Upcycled DIY projects for around the house

Private Property South Africa
Jackie Gray-Parker

Learn how you can create your own upcycled DIY masterpieces by reusing unwanted items around your home.

The term upcycling has permeated the social consciousness over the years but what does it mean? By definition, upcycling is the process of transforming by-products, waste materials, ‘useless’ and/or unwanted products into new materials or products of better quality for better environmental value.

It could be argued that while upcycling stems from the desire to offset environmental impacts, the movement could also be attributed to a desire to be more economical and create something unique. So much of what we buy these days is mass-produced and impersonal so it makes sense that people would want to reconnect with the things they own in this way.

The following are just a few of the things you could ‘upcycle’ around the home.

Create your own desk:
Most people require a workspace of some kind at home. With a few basic items, it’s possible to create your own desk without spending a fortune. For instance, you could take an existing counter top and place it on top of two small, sturdy bookshelves. It’s as simple as that.

Alternatively, you could paint and nail crates together and use them as the base for a top of your choice. Small filing cabinets can serve the same purpose while creating some much needed space at the same time. Obviously whatever you do, make sure the structure is safe and stable both for you and any little ones which may be around.

Give your pot plant holder a makeover:
Natural finishes and materials are in. In keeping with this, many pot plant holders have been given the ‘natural’ treatment. But these come at a price. It’s quite easy to create your own trendy pot plant holder with minimal effort and a lot less money.

All you will need is an old pot plant holder (it can be clay or plastic), medium or thick sisal string, very strong glue, a glue brush and old gloves you don’t mind getting covered in glue.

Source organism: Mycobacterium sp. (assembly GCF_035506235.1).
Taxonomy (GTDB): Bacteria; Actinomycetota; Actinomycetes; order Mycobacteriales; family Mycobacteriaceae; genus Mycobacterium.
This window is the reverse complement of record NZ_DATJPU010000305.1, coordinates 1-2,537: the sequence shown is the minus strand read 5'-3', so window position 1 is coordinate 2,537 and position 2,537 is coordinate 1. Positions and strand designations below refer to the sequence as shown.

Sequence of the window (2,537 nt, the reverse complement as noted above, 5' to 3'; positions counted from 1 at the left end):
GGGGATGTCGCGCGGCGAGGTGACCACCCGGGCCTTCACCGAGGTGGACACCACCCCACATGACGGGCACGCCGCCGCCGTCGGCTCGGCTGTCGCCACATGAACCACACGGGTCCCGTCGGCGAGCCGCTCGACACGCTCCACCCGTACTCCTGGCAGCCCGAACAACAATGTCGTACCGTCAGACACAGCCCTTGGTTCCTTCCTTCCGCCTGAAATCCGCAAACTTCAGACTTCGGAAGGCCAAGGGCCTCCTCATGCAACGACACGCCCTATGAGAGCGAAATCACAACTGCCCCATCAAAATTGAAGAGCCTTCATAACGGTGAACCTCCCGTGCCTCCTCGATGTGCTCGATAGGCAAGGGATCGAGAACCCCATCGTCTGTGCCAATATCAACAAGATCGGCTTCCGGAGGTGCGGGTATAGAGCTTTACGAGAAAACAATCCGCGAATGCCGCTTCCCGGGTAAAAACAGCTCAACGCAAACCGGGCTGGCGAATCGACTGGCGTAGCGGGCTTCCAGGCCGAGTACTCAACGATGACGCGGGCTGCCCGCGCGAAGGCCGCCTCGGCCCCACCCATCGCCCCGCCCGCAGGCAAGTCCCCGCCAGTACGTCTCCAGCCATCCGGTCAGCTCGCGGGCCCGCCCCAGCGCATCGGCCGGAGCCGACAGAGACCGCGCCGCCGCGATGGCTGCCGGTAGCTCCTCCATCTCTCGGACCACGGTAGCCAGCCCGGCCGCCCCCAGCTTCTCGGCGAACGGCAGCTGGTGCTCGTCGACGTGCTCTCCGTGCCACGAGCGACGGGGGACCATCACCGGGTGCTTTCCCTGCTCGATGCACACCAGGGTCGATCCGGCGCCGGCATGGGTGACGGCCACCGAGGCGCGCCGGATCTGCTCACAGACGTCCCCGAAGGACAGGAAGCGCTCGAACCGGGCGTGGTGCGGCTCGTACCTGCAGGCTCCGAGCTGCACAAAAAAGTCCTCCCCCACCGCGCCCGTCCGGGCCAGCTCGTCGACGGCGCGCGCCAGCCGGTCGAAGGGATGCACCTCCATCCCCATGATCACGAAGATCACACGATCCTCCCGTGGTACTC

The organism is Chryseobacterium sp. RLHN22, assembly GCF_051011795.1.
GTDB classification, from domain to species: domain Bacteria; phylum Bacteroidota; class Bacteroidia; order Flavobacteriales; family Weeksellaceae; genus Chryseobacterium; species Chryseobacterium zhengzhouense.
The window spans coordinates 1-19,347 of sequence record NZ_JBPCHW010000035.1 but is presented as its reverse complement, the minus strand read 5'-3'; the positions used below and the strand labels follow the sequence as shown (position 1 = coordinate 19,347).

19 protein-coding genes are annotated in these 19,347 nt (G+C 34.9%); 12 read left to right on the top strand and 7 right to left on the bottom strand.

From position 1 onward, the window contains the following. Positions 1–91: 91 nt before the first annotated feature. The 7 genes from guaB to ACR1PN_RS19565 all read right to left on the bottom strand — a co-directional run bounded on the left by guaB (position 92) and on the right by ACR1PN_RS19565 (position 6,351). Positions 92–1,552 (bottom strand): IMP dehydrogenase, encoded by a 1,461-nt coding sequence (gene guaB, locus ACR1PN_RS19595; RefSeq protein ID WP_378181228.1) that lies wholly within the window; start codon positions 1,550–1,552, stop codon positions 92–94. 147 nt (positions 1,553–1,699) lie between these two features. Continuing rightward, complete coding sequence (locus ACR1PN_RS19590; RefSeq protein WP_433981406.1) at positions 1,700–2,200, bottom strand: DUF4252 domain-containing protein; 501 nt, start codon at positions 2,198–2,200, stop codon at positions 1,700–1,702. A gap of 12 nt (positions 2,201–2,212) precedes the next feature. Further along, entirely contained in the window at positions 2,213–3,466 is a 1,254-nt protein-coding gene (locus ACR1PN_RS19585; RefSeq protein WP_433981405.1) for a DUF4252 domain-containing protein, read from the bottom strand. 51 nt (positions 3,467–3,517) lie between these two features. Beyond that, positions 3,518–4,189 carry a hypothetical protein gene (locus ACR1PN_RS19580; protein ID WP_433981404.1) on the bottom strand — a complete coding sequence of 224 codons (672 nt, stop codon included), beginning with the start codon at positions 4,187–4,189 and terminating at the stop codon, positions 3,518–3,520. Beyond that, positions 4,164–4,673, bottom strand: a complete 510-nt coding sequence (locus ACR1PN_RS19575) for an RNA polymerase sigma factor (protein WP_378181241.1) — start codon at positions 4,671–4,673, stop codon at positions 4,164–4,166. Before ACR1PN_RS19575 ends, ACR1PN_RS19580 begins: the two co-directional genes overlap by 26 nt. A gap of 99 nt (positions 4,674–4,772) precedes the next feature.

Make sure the exterior of your pot plant holder is clean and dry otherwise things could get messy and your string won’t stick. Turn the pot upside down and apply a generous amount onto the base. Spread out the glue evenly around the base with the glue brush and start wrapping the sisal string around the base and onto the glue. It’s a good idea to tie a knot in the string first to help anchor your wrapping. Continue in this fashion until your pot is covered with string. Voila! You have a trendy, new pot plant holder.

Cottage-craft lights:
Chances are you have some doilies stashed which your grandmother passed on to you. Doilies have fallen out of favour to a large extent but that doesn’t mean they don’t have a purpose. For instance, they can be used to create some beautiful and unique lights.

All you need are a few clear glass jars, clear spray glue, the doilies of your choice, twine, spare buttons and ribbons.

Simply spray the jar on the outside with the glue and carefully apply a doilie. Next, feed the twine and ribbons through a button or two and tie around the lip of the jar to create a nice accent point. Place a tea candle in the centre of the jar, switch off the lights and enjoy!

Wine crate planters:
There’s something awfully chic about up-cycled wine crates. These can be used for various projects but work particularly well in the garden. All you need do is clean off the crate or stain it with a light stain, punch a few holes in the bottom with a screwdriver, add soil and plant the plants you fancy. You can also stack a few crates on top of one another and plant your plants in the top crate to add some height to an area.

Upcycled message boards:
Message boards always come in handy in a busy family household. Instead of buying a dull, standard board from your local supermarket, why not create one with the family?

You’ll need scissors, a tape measure, paintbrushes, an old, framed multi-pane glass window, cork, pins, magnetic primer, chalkboard paint and eraser board.

Clean the windows and frame first. Decide which panes you want to make chalkboards, pin boards and eraser board and work accordingly. Paint the chalkboard panes with magnetic primer. Once dry, paint with chalkboard paint.

Measure and cut cork for the pin board panes, then stick two pieces of cork mat together so that any pins you use will stay firmly in place. If you like you can cover the cork in a fabric. Attach the cork to your panes with a strong multi-purpose adhesive.

Lastly, cut eraser board for your last panes as you did with your cork. Once cut, spread glue on to the relevant panes and press the board into place.

Screw a hook into the back of the frame and there you have it. Your very own, handmade, multi-purpose message board.

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